What do we do when we face parts of the past — or even among brothers and sisters today from far away — that strike us as uncomfortably strange?
For the sake of mission, we need to rediscover the gospel that the BCP empowers us to pray.
Central aspects of Cranmer’s theological agenda were pushed aside before 1600; they certainly vanished in that most globally influential rite, the 1662 Book of Common Prayer.
It’s not uncommon to slip into primitivism. A timeline often appears. A pure moment is imagined, a “golden age” with its simple, saintly figures.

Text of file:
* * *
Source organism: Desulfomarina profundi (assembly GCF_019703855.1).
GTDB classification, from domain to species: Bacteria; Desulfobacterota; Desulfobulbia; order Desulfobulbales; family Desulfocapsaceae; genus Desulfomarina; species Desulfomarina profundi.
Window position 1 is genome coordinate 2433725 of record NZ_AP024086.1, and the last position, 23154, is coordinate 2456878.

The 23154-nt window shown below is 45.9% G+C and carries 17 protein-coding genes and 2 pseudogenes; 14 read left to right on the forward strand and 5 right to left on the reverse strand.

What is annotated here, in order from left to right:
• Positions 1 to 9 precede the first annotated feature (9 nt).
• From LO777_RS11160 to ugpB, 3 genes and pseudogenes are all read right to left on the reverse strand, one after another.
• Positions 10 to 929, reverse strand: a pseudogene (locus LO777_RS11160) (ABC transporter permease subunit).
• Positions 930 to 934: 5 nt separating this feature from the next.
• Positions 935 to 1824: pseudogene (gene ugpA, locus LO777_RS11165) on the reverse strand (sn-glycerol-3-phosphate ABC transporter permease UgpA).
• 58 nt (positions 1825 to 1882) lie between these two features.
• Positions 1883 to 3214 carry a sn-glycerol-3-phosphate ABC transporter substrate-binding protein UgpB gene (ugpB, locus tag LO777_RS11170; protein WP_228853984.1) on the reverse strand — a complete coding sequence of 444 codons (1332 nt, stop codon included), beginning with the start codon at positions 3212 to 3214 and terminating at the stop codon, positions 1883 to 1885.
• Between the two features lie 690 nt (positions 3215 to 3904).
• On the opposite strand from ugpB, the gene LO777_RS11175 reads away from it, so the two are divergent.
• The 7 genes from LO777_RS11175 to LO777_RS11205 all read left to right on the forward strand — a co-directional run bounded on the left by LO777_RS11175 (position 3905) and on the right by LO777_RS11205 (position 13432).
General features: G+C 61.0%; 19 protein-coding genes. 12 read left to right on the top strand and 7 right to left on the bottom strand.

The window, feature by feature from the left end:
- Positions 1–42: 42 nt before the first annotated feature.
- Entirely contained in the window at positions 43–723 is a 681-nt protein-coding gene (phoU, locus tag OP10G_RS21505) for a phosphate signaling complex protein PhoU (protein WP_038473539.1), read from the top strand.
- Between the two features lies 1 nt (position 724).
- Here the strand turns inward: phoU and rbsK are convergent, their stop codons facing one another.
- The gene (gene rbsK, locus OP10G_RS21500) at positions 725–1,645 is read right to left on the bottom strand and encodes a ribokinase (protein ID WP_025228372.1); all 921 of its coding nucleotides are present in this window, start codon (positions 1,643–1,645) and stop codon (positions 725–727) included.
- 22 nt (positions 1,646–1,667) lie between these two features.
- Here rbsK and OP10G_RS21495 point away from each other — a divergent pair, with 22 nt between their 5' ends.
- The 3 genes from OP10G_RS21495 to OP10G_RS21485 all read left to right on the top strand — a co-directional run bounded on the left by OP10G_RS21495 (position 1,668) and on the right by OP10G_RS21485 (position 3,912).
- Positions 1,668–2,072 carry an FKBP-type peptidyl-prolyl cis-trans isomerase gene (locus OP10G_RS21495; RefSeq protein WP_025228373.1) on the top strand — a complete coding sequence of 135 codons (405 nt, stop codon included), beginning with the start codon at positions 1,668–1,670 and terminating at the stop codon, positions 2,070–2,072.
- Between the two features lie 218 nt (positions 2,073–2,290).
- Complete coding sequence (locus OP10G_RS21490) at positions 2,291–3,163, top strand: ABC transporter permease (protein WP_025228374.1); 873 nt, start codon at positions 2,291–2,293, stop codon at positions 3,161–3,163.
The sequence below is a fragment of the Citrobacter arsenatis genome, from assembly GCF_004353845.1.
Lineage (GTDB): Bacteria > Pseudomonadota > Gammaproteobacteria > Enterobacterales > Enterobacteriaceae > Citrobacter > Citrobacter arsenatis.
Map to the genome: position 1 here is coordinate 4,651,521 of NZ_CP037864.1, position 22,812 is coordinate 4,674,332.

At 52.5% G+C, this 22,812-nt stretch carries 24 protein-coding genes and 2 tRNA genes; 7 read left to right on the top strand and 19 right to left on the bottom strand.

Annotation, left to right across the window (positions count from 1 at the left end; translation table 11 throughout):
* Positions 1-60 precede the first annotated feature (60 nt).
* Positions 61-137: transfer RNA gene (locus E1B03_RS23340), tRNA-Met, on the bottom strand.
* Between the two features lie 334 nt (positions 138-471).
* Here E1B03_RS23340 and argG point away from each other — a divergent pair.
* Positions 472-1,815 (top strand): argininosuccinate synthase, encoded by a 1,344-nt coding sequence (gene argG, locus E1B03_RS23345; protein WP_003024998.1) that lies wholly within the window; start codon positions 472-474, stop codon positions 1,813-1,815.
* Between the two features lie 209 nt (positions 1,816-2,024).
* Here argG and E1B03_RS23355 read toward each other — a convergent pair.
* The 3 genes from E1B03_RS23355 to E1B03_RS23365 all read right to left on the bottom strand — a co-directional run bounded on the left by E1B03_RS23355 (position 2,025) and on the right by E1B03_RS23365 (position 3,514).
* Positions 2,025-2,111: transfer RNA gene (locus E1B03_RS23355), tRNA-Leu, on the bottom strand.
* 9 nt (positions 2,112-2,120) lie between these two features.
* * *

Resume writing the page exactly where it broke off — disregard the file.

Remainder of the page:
Unlike eucharistic prayers, the Prayers of the People have received little attention.
For early Anglicans, the right handling of the Word of Truth (2 Tim. 2:15) was a matter of life and death. It requires a heart that acknowledged the authority of the Divine Author, and gladly assented to Scripture's plain meaning.
When it comes to telling the story of the gospel in the Episcopal Church, I believe there is no clearer and no better way to tell it than with the traditional prayer book liturgy found in Rite 1